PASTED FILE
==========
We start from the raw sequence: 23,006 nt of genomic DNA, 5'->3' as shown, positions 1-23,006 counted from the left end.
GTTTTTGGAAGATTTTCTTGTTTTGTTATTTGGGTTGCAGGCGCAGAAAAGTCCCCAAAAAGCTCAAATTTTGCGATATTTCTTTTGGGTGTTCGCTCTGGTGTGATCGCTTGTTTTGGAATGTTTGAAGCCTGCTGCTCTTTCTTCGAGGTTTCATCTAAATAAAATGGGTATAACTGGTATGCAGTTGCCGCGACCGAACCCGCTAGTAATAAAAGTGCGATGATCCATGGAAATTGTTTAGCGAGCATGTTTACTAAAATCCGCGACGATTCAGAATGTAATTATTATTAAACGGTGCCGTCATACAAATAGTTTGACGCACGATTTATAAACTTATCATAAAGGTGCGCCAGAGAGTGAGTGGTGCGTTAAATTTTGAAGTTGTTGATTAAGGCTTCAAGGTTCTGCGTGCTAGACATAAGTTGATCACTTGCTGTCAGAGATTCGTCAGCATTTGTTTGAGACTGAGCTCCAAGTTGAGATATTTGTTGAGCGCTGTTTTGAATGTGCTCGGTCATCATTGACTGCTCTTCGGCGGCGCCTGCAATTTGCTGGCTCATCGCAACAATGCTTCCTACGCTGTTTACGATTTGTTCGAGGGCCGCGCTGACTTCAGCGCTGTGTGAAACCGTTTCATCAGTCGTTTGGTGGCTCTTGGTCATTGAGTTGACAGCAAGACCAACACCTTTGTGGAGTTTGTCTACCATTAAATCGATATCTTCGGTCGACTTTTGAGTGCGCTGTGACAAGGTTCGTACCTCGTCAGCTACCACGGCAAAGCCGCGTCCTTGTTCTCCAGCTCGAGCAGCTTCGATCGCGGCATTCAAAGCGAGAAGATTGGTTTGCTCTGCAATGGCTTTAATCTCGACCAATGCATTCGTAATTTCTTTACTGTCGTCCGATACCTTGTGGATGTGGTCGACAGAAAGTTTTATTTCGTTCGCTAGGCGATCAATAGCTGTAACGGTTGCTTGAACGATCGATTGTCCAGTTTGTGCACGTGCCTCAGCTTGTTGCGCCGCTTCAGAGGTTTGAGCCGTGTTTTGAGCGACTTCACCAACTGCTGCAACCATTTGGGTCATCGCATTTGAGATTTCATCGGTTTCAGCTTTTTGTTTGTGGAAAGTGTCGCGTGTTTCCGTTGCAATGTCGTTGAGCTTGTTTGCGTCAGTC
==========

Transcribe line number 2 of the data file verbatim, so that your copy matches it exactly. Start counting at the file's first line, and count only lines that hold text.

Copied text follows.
GTTTTTGGAAGATTTTCTTGTTTTGTTATTTGGGTTGCAGGCGCAGAAAAGTCCCCAAAAAGCTCAAATTTTGCGATATTTCTTTTGGGTGTTCGCTCTGGTGTGATCGCTTGTTTTGGAATGTTTGAAGCCTGCTGCTCTTTCTTCGAGGTTTCATCTAAATAAAATGGGTATAACTGGTATGCAGTTGCCGCGACCGAACCCGCTAGTAATAAAAGTGCGATGATCCATGGAAATTGTTTAGCGAGCATGTTTACTAAAATCCGCGACGATTCAGAATGTAATTATTATTAAACGGTGCCGTCATACAAATAGTTTGACGCACGATTTATAAACTTATCATAAAGGTGCGCCAGAGAGTGAGTGGTGCGTTAAATTTTGAAGTTGTTGATTAAGGCTTCAAGGTTCTGCGTGCTAGACATAAGTTGATCACTTGCTGTCAGAGATTCGTCAGCATTTGTTTGAGACTGAGCTCCAAGTTGAGATATTTGTTGAGCGCTGTTTTGAATGTGCTCGGTCATCATTGACTGCTCTTCGGCGGCGCCTGCAATTTGCTGGCTCATCGCAACAATGCTTCCTACGCTGTTTACGATTTGTTCGAGGGCCGCGCTGACTTCAGCGCTGTGTGAAACCGTTTCATCAGTCGTTTGGTGGCTCTTGGTCATTGAGTTGACAGCAAGACCAACACCTTTGTGGAGTTTGTCTACCATTAAATCGATATCTTCGGTCGACTTTTGAGTGCGCTGTGACAAGGTTCGTACCTCGTCAGCTACCACGGCAAAGCCGCGTCCTTGTTCTCCAGCTCGAGCAGCTTCGATCGCGGCATTCAAAGCGAGAAGATTGGTTTGCTCTGCAATGGCTTTAATCTCGACCAATGCATTCGTAATTTCTTTACTGTCGTCCGATACCTTGTGGATGTGGTCGACAGAAAGTTTTATTTCGTTCGCTAGGCGATCAATAGCTGTAACGGTTGCTTGAACGATCGATTGTCCAGTTTGTGCACGTGCCTCAGCTTGTTGCGCCGCTTCAGAGGTTTGAGCCGTGTTTTGAGCGACTTCACCAACTGCTGCAACCATTTGGGTCATCGCATTTGAGATTTCATCGGTTTCAGCTTTTTGTTTGTGGAAAGTGTCGCGTGTTTCCGTTGCAATGTCGTTGAGCTTGTTTGCGTCAGTC